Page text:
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Showing blog posts tagged with "Science Bulletins"

Deep-Sea Cephalopods Hide Using Light

News posts

Many organisms use light to lure prey or draw attention, but scientists have found an octopus and a squid that use it to hide. The video below, created by the Museum’s Science Bulletins, shows how these deep-sea cephalopods fool their predators using bioluminescence. To learn more about the diversity of bioluminescence across the tree of life, visit the special exhibition Creatures of Light: Nature’s Bioluminescence.


Tags: Bioluminescence, Science Bulletins

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Protecting Potato Diversity in Peru

News posts

Over the next two weeks, a team from Science Bulletins, the Museum’s multimedia online and exhibition program, will visit Peru to film a short documentary about protecting potato biodiversity in the region. Producer Tania Van Bergen, who is traveling to Lima and to the Huancavelica region, will be sending photos and dispatches from her trip in the coming weeks.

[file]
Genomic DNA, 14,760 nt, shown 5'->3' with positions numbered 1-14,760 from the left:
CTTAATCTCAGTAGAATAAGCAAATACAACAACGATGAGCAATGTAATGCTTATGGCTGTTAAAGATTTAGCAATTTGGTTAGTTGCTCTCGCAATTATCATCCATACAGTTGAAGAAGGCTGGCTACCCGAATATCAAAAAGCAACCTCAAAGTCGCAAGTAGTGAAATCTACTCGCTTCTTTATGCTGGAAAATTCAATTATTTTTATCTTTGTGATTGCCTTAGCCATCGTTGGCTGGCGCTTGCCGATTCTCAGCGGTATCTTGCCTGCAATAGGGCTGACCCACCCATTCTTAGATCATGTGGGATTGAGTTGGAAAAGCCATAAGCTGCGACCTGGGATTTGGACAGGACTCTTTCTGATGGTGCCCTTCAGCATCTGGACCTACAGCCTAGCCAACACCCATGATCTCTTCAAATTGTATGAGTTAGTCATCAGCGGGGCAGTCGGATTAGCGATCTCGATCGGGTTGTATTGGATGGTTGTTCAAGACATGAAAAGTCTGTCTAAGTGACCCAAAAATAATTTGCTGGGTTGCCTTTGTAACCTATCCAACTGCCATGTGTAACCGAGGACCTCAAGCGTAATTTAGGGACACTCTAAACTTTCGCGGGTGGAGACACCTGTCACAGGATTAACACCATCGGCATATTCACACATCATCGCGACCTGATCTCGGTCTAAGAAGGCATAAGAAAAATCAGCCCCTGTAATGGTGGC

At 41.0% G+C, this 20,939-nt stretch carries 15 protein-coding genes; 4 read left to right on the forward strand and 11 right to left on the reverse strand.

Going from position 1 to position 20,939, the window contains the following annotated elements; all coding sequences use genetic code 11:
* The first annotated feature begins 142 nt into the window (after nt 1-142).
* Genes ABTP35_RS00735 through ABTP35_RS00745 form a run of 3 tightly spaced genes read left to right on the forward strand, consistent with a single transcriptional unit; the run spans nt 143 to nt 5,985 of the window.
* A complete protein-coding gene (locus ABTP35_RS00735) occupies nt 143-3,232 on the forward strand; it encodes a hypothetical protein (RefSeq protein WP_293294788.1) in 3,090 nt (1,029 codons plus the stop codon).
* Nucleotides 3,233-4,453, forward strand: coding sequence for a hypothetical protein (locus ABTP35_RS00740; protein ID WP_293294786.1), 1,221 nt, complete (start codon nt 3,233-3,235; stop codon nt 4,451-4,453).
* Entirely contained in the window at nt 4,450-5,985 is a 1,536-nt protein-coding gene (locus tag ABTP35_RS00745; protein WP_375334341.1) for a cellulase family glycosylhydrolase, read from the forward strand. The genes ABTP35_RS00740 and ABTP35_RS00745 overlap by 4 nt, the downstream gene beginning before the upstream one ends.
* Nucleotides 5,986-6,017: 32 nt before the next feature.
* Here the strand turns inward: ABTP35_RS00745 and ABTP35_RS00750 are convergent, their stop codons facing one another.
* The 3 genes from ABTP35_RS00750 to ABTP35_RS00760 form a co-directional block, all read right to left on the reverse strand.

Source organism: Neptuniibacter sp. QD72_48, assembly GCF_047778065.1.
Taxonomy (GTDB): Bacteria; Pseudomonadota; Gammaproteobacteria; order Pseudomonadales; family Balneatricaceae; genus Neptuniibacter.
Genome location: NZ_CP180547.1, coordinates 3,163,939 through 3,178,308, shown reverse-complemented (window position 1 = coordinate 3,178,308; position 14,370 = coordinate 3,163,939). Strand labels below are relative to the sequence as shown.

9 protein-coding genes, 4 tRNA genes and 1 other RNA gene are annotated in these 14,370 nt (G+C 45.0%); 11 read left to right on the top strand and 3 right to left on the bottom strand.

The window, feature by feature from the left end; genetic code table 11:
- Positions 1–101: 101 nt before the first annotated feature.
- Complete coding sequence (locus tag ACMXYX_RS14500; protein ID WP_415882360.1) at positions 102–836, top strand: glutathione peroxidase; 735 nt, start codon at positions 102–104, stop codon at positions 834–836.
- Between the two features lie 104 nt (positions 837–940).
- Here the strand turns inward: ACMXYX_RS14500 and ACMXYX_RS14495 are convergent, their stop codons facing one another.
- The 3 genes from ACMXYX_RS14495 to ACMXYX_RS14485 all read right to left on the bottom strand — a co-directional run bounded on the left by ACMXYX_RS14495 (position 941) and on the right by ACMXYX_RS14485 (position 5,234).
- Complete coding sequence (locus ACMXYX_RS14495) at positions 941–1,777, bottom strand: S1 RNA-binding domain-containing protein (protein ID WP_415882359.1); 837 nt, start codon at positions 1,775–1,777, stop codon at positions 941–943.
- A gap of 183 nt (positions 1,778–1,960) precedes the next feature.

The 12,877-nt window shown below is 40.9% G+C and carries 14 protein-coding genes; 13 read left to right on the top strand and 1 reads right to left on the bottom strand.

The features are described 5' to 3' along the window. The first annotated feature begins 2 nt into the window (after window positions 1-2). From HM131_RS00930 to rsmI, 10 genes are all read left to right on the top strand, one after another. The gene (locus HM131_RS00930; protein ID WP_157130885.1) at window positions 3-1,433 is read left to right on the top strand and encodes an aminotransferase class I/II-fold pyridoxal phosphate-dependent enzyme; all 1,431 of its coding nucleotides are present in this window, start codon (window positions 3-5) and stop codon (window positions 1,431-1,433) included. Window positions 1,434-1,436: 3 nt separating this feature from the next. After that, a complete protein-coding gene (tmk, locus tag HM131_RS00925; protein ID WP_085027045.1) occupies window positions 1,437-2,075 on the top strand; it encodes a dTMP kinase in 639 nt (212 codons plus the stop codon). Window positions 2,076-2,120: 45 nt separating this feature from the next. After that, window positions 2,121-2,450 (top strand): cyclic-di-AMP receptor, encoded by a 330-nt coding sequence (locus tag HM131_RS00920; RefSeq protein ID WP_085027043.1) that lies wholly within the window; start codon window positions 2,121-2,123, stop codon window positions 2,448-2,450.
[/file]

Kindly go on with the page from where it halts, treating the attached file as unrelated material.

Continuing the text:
Tags: Science Bulletins

Science Bulletins Will Profile Carbon Capture Experiment

News posts

This week, a producer with the Museum’s multimedia online and exhibition program Science Bulletins is heading to the North Sea to create a documentary film about a long-running experiment in Carbon Capture and Storage (CCS): a process where high-pressure carbon dioxide, a byproduct of energy production that contributes to global warming, is buried underground until it incorporates into the rock.

Tags: Science Bulletins

The Parent-Child Bond: Q&A with Guest Lecturer

Q&As

The effects of a parent’s bond with a child have been a popular topic in the news. But what does the science say? The Museum’s upcoming four-week course The Parent-Child Bond: Behind the Science of Attachment, which begins on April 17, will explore the latest psychology and neuroscience on attachment through expert guest speakers, online resources, documentary footage, and in-class projects. Howard Steele, a professor of psychology at The New School and founder of the journal Attachment & Human Development, will be a guest lecturer for the course and also appears in the Museum’s attachment-themed Science Bulletin, part of the Museum’s innovative exhibition and online media program. Below, Steele answers a few questions about the psychological effects of parent-child relationships.

Tags: Brain, Q&A, Science Bulletins

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